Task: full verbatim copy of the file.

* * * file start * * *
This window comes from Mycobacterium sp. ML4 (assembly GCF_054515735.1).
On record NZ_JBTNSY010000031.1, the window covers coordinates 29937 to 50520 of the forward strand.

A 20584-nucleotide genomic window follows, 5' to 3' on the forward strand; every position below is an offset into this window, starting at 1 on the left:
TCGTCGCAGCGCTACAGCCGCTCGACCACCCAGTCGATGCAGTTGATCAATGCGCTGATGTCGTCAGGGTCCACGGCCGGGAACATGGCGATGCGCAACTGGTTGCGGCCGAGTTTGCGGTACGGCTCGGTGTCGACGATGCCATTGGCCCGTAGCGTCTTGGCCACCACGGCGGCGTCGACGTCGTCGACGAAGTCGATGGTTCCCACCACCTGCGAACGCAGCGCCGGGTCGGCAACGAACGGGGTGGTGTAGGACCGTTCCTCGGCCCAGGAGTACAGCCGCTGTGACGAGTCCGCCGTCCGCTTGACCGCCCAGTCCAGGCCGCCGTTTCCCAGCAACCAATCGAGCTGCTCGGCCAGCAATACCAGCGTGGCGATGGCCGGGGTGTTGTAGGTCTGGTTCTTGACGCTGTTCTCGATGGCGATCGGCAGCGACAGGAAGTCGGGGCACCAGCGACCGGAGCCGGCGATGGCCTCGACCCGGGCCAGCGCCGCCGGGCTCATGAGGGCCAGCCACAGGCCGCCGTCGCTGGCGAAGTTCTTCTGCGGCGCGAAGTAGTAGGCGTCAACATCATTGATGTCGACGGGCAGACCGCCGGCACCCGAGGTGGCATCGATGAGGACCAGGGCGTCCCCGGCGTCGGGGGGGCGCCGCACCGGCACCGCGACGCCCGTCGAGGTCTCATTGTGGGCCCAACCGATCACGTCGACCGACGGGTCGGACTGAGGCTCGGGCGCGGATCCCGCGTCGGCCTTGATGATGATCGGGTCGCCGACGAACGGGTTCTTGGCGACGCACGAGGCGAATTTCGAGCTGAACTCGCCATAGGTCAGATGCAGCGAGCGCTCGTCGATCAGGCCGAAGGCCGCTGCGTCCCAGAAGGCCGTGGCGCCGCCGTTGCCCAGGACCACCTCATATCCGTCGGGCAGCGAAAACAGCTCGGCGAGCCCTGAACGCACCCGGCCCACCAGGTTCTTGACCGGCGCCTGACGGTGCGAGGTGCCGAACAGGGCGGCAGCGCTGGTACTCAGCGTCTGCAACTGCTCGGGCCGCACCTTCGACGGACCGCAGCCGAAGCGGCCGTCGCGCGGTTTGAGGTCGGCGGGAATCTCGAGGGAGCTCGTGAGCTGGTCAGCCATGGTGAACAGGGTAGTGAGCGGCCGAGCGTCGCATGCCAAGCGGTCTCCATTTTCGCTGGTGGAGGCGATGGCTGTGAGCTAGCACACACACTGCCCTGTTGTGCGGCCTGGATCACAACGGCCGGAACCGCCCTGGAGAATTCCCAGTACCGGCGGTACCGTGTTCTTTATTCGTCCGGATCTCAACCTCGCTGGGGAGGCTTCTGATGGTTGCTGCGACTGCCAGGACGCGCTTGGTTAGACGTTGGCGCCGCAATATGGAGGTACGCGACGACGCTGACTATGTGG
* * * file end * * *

This window comes from Mycobacterium sp. ML4 (assembly GCF_054515735.1).
On record NZ_JBTNSY010000031.1, the window covers coordinates 29937 to 50520 of the forward strand.

A 20584-nucleotide genomic window follows, 5' to 3' on the forward strand; every position below is an offset into this window, starting at 1 on the left:
TCGTCGCAGCGCTACAGCCGCTCGACCACCCAGTCGATGCAGTTGATCAATGCGCTGATGTCGTCAGGGTCCACGGCCGGGAACATGGCGATGCGCAACTGGTTGCGGCCGAGTTTGCGGTACGGCTCGGTGTCGACGATGCCATTGGCCCGTAGCGTCTTGGCCACCACGGCGGCGTCGACGTCGTCGACGAAGTCGATGGTTCCCACCACCTGCGAACGCAGCGCCGGGTCGGCAACGAACGGGGTGGTGTAGGACCGTTCCTCGGCCCAGGAGTACAGCCGCTGTGACGAGTCCGCCGTCCGCTTGACCGCCCAGTCCAGGCCGCCGTTTCCCAGCAACCAATCGAGCTGCTCGGCCAGCAATACCAGCGTGGCGATGGCCGGGGTGTTGTAGGTCTGGTTCTTGACGCTGTTCTCGATGGCGATCGGCAGCGACAGGAAGTCGGGGCACCAGCGACCGGAGCCGGCGATGGCCTCGACCCGGGCCAGCGCCGCCGGGCTCATGAGGGCCAGCCACAGGCCGCCGTCGCTGGCGAAGTTCTTCTGCGGCGCGAAGTAGTAGGCGTCAACATCATTGATGTCGACGGGCAGACCGCCGGCACCCGAGGTGGCATCGATGAGGACCAGGGCGTCCCCGGCGTCGGGGGGGCGCCGCACCGGCACCGCGACGCCCGTCGAGGTCTCATTGTGGGCCCAACCGATCACGTCGACCGACGGGTCGGACTGAGGCTCGGGCGCGGATCCCGCGTCGGCCTTGATGATGATCGGGTCGCCGACGAACGGGTTCTTGGCGACGCACGAGGCGAATTTCGAGCTGAACTCGCCATAGGTCAGATGCAGCGAGCGCTCGTCGATCAGGCCGAAGGCCGCTGCGTCCCAGAAGGCCGTGGCGCCGCCGTTGCCCAGGACCACCTCATATCCGTCGGGCAGCGAAAACAGCTCGGCGAGCCCTGAACGCACCCGGCCCACCAGGTTCTTGACCGGCGCCTGACGGTGCGAGGTGCCGAACAGGGCGGCAGCGCTGGTACTCAGCGTCTGCAACTGCTCGGGCCGCACCTTCGACGGACCGCAGCCGAAGCGGCCGTCGCGCGGTTTGAGGTCGGCGGGAATCTCGAGGGAGCTCGTGAGCTGGTCAGCCATGGTGAACAGGGTAGTGAGCGGCCGAGCGTCGCATGCCAAGCGGTCTCCATTTTCGCTGGTGGAGGCGATGGCTGTGAGCTAGCACACACACTGCCCTGTTGTGCGGCCTGGATCACAACGGCCGGAACCGCCCTGGAGAATTCCCAGTACCGGCGGTACCGTGTTCTTTATTCGTCCGGATCTCAACCTCGCTGGGGAGGCTTCTGATGGTTGCTGCGACTGCCAGGACGCGCTTGGTTAGACGTTGGCGCCGCAATATGGAGGTACGCGACGACGCTGACTATGTGG